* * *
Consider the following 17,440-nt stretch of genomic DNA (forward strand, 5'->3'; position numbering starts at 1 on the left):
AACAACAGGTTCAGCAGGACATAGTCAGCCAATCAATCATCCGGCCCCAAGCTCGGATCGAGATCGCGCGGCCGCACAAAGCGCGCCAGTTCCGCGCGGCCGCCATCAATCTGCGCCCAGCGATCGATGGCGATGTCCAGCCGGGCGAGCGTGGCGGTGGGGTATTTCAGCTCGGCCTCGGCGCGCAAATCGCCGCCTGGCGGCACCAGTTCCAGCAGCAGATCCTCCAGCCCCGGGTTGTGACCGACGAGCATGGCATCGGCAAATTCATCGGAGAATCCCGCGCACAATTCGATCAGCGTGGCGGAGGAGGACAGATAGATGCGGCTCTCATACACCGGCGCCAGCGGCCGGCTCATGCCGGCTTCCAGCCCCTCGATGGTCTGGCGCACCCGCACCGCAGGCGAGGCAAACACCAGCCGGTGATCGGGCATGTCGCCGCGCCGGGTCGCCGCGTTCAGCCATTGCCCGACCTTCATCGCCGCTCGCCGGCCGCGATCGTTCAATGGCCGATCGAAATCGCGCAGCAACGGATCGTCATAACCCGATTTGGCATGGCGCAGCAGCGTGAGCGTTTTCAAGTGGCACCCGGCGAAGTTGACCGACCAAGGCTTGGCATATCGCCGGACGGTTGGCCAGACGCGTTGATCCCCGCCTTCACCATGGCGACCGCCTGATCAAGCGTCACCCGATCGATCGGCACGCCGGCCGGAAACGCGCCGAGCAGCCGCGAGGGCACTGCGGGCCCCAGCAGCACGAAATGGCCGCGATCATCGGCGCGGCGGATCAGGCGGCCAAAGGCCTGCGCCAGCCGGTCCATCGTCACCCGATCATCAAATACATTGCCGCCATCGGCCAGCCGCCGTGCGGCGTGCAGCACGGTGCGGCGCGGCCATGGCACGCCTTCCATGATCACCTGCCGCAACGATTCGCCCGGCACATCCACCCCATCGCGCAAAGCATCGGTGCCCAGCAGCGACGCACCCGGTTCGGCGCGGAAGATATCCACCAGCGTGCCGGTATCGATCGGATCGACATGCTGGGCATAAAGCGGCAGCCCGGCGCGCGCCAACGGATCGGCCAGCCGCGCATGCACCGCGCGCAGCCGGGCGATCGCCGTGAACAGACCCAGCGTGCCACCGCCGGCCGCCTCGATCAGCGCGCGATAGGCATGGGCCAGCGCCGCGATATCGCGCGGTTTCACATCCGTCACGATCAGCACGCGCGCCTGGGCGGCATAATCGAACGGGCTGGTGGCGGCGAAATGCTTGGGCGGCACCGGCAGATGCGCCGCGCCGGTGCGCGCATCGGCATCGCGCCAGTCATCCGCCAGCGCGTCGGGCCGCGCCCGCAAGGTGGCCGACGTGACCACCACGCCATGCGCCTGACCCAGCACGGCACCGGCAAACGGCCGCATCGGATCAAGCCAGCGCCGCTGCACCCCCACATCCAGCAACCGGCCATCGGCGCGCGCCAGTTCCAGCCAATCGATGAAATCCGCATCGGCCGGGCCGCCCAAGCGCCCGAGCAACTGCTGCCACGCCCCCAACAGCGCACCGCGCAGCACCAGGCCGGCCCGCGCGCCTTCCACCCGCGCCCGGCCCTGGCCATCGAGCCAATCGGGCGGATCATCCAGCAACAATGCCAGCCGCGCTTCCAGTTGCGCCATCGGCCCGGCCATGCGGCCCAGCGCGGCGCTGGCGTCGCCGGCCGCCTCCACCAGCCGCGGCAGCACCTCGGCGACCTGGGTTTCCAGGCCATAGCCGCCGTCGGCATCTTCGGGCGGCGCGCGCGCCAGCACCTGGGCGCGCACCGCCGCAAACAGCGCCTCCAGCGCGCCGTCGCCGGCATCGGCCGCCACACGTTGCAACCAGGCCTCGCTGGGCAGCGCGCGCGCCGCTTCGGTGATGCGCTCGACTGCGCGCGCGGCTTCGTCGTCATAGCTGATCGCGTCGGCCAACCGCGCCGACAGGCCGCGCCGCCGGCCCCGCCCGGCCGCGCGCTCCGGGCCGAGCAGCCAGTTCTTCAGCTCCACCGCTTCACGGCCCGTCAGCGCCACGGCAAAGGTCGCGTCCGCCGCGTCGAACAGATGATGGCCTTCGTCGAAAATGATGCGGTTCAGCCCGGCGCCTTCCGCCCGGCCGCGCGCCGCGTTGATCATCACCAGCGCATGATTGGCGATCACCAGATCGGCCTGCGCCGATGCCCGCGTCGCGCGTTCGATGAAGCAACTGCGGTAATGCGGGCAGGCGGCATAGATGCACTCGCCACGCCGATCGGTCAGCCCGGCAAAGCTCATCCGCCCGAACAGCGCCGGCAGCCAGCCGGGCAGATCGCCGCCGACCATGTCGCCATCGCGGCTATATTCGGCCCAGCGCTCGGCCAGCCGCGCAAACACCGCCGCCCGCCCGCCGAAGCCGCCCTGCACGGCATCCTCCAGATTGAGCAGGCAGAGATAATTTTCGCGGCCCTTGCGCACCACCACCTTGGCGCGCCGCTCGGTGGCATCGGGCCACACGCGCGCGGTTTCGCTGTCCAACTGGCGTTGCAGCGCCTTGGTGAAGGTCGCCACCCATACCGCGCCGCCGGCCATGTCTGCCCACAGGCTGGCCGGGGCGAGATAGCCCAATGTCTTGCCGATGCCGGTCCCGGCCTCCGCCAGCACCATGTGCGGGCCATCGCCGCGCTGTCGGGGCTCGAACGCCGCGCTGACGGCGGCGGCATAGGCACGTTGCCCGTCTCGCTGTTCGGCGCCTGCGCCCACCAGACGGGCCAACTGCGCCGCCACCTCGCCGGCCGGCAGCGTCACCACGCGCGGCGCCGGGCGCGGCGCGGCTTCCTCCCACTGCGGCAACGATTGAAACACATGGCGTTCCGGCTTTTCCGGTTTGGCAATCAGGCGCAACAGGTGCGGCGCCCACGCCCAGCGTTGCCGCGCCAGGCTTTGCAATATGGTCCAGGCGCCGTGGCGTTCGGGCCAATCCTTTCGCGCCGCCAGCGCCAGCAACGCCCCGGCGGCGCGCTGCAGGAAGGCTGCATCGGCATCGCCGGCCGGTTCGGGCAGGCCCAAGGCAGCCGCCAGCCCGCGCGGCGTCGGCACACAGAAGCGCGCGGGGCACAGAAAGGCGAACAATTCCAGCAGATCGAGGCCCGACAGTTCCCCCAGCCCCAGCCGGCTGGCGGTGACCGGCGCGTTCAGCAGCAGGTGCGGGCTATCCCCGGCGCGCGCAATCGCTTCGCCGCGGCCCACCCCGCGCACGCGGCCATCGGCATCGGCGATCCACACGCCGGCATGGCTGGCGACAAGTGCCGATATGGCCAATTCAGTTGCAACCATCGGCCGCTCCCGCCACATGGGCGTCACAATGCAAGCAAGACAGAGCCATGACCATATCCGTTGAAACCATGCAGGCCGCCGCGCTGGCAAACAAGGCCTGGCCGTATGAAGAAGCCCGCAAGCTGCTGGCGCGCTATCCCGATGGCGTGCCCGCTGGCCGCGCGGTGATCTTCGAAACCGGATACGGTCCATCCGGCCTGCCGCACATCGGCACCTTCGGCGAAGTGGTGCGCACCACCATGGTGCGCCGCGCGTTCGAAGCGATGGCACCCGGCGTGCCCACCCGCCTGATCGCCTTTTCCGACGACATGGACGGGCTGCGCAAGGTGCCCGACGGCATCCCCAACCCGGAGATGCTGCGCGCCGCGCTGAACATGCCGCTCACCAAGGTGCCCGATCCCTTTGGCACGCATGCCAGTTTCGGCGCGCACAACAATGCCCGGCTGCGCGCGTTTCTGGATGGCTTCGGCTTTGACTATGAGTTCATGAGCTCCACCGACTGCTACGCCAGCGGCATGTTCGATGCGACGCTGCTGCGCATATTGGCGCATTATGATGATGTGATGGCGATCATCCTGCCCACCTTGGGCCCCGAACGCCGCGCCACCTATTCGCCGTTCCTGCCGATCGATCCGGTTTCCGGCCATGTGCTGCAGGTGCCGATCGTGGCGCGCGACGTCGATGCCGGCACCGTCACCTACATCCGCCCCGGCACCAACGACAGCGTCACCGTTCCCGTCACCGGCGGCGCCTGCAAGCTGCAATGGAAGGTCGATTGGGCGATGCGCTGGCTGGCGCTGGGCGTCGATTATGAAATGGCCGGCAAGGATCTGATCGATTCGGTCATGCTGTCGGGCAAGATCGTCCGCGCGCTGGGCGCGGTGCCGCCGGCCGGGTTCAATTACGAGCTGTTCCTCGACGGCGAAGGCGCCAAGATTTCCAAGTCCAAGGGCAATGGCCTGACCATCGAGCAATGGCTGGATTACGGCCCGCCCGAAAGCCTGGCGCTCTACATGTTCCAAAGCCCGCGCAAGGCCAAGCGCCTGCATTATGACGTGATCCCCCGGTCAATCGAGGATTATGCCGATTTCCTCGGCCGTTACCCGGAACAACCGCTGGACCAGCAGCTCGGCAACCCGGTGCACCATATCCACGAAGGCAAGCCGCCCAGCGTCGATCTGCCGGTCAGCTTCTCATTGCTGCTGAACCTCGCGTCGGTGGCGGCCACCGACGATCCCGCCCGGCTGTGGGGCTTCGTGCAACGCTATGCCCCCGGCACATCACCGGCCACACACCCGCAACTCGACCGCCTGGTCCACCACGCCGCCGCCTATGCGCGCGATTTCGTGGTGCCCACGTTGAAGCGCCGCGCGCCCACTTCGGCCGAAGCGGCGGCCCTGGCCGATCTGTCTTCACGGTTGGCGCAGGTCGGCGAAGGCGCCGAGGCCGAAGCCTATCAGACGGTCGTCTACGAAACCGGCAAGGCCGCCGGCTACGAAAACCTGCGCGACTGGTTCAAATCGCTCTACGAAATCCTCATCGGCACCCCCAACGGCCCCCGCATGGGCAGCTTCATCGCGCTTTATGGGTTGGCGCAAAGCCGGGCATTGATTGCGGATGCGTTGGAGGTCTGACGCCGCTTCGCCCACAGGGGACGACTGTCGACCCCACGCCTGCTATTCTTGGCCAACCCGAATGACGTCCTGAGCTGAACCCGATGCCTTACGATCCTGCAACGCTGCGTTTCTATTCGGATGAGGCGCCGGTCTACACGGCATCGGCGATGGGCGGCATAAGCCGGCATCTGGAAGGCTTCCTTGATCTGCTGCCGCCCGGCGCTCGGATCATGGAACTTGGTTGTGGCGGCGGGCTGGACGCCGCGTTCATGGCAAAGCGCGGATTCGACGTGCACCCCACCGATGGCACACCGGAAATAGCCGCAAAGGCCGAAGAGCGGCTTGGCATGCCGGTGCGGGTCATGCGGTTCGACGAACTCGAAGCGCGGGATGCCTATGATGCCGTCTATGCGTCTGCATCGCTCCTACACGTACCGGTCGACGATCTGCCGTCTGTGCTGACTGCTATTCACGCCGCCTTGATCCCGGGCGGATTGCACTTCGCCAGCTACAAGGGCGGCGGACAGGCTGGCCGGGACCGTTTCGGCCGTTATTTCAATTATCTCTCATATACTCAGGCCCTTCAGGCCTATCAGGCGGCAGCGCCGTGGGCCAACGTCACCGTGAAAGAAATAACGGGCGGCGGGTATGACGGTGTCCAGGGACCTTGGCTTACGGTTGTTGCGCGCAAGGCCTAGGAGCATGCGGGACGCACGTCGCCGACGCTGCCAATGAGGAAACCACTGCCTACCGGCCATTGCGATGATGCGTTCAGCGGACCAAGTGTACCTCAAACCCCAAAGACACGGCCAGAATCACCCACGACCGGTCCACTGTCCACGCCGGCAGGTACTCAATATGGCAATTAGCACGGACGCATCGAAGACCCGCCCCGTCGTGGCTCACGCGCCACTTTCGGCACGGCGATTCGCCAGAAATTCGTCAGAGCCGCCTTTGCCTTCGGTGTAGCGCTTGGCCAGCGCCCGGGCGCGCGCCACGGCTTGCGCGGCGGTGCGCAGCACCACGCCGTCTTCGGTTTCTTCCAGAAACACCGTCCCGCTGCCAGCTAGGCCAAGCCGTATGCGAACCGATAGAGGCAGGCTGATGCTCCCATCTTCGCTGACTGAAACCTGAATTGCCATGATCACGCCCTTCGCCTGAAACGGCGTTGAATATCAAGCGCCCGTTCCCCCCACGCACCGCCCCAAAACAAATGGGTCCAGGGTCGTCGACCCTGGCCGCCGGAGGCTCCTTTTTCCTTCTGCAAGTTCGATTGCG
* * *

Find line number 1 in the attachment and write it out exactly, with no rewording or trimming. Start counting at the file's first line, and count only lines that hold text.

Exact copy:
Consider the following 17,440-nt stretch of genomic DNA (forward strand, 5'->3'; position numbering starts at 1 on the left):